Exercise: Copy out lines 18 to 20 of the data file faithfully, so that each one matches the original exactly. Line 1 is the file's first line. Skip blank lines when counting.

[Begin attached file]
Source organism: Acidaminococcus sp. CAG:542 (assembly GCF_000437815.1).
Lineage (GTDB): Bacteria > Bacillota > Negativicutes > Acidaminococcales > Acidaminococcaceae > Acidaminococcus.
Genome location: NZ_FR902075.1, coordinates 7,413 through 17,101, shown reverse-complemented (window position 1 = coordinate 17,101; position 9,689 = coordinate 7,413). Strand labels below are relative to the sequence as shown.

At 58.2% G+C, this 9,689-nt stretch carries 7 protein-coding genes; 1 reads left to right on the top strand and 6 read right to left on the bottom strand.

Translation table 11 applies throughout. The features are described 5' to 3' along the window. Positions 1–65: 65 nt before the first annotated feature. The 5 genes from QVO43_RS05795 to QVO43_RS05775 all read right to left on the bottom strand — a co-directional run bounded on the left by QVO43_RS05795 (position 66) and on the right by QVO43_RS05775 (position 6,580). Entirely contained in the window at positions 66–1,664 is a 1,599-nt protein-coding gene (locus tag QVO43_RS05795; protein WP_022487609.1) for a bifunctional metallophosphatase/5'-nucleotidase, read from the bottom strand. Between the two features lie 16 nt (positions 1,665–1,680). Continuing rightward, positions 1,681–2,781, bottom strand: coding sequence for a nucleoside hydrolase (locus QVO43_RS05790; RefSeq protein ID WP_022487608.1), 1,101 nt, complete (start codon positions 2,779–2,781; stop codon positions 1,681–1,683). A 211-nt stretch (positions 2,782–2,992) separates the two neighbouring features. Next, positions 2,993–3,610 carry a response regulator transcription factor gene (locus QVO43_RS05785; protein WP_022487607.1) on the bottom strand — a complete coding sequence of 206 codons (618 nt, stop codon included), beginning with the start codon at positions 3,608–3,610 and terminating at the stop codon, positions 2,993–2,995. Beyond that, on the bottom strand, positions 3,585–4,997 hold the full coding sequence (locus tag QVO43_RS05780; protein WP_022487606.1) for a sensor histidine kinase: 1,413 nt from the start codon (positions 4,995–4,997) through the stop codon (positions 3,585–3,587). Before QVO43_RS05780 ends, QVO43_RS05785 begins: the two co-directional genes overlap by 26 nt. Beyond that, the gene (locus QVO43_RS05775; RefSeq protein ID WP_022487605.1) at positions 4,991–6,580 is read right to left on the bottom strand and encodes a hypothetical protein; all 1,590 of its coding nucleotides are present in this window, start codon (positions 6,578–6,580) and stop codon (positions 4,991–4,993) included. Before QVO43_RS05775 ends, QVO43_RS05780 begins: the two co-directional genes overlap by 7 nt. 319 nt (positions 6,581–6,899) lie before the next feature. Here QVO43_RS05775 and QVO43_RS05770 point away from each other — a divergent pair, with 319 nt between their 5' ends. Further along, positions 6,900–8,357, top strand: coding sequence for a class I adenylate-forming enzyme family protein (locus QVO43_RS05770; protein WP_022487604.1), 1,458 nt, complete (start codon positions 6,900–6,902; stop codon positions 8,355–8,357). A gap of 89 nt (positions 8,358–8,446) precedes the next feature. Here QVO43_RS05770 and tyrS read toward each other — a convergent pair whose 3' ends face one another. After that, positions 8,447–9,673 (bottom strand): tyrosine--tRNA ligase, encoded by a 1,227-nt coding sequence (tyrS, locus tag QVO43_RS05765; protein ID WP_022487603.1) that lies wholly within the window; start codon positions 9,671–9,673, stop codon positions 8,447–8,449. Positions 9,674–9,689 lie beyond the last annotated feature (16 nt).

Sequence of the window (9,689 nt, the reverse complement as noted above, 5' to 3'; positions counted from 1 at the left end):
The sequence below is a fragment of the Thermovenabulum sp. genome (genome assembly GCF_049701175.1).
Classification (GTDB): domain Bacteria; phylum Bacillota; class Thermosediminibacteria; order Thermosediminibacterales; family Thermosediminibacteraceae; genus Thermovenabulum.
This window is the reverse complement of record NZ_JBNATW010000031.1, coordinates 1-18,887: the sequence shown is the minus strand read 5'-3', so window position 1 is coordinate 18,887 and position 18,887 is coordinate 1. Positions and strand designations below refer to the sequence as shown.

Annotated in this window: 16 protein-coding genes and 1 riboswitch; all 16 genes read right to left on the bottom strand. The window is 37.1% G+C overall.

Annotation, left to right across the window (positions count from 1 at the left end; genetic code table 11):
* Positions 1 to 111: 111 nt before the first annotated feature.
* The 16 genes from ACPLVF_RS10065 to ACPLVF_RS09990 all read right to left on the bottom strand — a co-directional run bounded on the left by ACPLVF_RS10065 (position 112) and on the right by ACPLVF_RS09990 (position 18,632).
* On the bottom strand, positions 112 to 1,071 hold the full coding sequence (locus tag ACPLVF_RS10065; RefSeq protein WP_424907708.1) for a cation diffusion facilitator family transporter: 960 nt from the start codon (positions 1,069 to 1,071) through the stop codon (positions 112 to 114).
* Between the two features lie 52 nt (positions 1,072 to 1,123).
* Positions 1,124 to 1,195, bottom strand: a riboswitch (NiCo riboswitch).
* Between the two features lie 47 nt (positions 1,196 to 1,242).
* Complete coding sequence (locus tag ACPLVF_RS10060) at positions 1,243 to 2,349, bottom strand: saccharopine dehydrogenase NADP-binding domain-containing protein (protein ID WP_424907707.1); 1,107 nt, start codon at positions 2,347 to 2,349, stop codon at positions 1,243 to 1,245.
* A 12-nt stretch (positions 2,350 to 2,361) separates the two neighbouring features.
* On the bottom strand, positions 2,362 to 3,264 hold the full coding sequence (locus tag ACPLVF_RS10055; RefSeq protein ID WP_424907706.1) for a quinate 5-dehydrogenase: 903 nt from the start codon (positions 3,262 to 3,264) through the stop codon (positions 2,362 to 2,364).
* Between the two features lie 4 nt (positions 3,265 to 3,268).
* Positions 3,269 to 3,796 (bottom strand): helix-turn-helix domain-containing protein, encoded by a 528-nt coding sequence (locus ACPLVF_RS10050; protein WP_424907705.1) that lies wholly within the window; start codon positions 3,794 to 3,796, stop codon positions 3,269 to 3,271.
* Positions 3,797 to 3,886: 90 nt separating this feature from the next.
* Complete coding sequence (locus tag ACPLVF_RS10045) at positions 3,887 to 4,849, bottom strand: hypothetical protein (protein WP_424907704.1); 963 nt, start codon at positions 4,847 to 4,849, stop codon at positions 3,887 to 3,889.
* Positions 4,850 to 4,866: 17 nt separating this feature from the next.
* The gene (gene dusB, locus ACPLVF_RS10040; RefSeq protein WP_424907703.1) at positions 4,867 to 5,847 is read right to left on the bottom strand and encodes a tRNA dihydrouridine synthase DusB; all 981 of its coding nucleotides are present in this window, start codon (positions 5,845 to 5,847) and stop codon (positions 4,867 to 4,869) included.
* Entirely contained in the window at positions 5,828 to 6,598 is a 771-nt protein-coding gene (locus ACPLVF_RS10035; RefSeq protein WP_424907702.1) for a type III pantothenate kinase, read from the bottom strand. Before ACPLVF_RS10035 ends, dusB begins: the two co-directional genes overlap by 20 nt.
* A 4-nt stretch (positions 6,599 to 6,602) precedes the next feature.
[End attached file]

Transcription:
* Complete coding sequence (locus tag ACPLVF_RS10060) at positions 1,243 to 2,349, bottom strand: saccharopine dehydrogenase NADP-binding domain-containing protein (protein ID WP_424907707.1); 1,107 nt, start codon at positions 2,347 to 2,349, stop codon at positions 1,243 to 1,245.
* A 12-nt stretch (positions 2,350 to 2,361) separates the two neighbouring features.
* On the bottom strand, positions 2,362 to 3,264 hold the full coding sequence (locus tag ACPLVF_RS10055; RefSeq protein ID WP_424907706.1) for a quinate 5-dehydrogenase: 903 nt from the start codon (positions 3,262 to 3,264) through the stop codon (positions 2,362 to 2,364).